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Why Was Wilson So Eager To Preserve Neutrality?

1459 words - 6 pages

The large majority of the American population all agreed that neutrality was the only course for the United States. Apart from the self interested reasons for neutrality, the length of the war's issues from the United States, the nations ethnic divisions and the economic benefits of trade with both sides Wilson believed that all sides would turn to the U.S. for aid. They would admit, he predicted, "You were right, and we were wrong"¦Now in your self possession, in your coolness, in your strength, may we not turn to you for counsel and for assistance?" The 1916 election could be considered another reason for why Wilson opted for the neutral approach to foreign affairs.If we at first ...view middle of the document...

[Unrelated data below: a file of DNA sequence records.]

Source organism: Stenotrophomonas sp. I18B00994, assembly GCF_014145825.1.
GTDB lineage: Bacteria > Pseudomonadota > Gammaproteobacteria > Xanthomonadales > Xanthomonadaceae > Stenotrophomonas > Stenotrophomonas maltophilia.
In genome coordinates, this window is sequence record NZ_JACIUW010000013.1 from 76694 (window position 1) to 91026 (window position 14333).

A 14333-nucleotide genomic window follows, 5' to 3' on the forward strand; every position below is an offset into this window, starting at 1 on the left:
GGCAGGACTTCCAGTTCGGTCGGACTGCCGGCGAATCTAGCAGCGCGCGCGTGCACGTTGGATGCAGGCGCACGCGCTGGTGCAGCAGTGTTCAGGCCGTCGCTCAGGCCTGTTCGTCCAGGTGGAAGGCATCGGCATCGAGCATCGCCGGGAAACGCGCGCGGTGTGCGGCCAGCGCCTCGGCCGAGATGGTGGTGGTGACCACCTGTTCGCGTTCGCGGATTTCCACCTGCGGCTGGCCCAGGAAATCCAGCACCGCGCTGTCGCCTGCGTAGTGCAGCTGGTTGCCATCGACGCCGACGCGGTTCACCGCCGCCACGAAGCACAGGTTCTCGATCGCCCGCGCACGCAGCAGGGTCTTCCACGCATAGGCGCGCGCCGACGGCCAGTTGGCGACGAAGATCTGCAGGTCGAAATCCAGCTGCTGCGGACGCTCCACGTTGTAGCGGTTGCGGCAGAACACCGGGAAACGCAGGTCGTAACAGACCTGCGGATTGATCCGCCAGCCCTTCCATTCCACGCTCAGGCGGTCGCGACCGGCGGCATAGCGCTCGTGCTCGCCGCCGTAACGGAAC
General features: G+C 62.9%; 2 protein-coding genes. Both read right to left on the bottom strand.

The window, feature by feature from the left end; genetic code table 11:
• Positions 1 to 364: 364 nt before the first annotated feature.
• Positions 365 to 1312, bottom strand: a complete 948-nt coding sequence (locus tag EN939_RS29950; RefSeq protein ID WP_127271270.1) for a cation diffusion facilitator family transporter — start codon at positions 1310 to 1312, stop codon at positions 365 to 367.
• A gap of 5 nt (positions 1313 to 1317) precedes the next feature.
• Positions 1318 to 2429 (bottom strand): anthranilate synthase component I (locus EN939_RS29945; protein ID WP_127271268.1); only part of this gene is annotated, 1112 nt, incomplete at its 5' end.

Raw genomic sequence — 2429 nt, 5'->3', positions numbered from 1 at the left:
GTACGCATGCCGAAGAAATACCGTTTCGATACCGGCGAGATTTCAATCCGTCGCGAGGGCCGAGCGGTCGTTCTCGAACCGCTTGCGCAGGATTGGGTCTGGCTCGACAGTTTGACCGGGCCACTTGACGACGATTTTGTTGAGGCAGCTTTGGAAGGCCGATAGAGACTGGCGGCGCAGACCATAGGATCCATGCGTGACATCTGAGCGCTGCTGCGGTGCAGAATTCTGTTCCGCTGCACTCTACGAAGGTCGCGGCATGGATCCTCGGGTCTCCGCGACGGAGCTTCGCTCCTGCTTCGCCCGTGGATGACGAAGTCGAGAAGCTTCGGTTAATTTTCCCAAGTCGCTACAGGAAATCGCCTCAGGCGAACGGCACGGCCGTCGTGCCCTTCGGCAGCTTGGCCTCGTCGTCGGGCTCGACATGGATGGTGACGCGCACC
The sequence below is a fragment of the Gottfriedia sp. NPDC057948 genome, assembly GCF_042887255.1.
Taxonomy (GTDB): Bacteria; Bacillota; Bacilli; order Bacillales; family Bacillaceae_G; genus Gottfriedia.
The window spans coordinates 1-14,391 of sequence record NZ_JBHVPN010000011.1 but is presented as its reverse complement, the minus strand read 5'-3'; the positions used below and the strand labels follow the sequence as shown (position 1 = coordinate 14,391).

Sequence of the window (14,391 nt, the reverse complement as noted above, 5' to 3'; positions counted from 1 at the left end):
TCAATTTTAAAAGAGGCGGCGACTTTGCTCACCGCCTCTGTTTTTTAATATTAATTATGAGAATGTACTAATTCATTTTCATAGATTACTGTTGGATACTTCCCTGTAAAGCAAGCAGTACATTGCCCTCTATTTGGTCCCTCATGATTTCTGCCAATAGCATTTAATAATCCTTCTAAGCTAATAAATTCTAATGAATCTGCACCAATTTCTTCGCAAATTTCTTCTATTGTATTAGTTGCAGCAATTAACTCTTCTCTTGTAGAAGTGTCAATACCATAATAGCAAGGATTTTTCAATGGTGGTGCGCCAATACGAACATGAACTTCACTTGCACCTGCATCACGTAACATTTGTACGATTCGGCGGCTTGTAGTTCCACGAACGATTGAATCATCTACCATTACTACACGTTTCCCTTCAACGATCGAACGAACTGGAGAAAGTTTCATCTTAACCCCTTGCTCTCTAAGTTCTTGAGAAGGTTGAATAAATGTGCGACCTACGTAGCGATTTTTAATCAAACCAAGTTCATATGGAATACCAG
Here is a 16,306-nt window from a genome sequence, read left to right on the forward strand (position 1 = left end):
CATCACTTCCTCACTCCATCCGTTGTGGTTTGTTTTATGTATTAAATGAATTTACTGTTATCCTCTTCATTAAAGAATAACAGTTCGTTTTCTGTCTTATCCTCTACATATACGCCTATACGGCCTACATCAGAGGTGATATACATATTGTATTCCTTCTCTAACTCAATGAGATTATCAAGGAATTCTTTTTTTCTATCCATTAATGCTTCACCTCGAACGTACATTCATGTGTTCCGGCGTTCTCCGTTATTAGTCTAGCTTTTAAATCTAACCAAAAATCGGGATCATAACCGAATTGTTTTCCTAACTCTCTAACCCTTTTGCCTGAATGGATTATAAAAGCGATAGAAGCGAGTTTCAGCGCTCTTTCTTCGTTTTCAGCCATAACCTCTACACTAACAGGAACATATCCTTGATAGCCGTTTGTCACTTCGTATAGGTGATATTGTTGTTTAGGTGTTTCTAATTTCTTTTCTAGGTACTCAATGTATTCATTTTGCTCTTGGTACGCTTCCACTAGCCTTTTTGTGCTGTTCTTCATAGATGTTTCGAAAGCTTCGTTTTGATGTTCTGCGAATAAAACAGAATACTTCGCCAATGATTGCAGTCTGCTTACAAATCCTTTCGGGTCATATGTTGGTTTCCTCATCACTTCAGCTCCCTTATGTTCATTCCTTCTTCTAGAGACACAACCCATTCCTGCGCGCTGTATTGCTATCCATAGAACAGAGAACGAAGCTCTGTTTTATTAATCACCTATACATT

"Our isolated position and freedom from entangling alliances" . Being aware of this Wilson found it increasingly difficult to get involved in European affairs, knowing their remoteness away from fighting lines. Further study of the causes of the war convinced Wilson that all virtue was not on one side. The military stalemate following the first battle of the Marne in early September made it apparent that neither side could win quickly and decisively and that the only course for the United States to take was neutrality. With the conscious of the continued stalemate along the Western front in Belgium and in France, Wilson didn't want to show allegiance to either sides, unsure of who, the central powers or the allies, were going to win. Supporting the idea of Wilson wanting to preserve the neutrality of the United States, and so president Wilson urged people to stay neutral. As he believed that the United States' destiny was aloof from the old world, he wanted to avoid conflicts from Europe, which most American immigrants had fled to get away from.Wilson repeatedly urged the American people to stay neutral, however with a Population of 92 million, more than 32 million were first or second generation immigrants who remained close ties to their old countries. Among them more than 13 million from the countries at war, the 8 million German Americans were by far the largest group and the 4 million Irish Americans harboured a deep-rooted enmity to Britain. These groups instinctively leaned towards the central powers. So staying neutral in thought as well as in deed really was easier said than done. With a knowledge of this Wilson needed to keep a sense of neutrality throughout the country otherwise the threat of the country falling into civil war again was a distinct possibility. His fears of civil war were constructed by his earliest memories, which were of sectional conflict, and like most Americans of his generation, he dreaded any repetition of that catastrophe, supporting his eagerness to preserve neutrality.With the up coming election of 1916 it is believed that Wilson needed to keep harmony amongst the people of America. He needed a policy of neutrality to keep in favour of the public and therefore vote for him again, to dive straight into war with the allies would unnerve the American people and therefore discourage his voters from voting for him. His presidential campaign of 1916 suggested this. He argued that his diplomacy had reduced risk of war. Facing no challengers from within his own party and with a strong record of domestic reform. He had attracted the support of many of Roosevelt's old progressives as well as others even further to the left, suggesting his campaign and policy of neutrality, was favoured somewhat by the American population. The president seemed to be in a strong position to win the election, by using a confident campaign slogan of, "he kept us out of war". Wilson not only defended his domestic record and promised to go...

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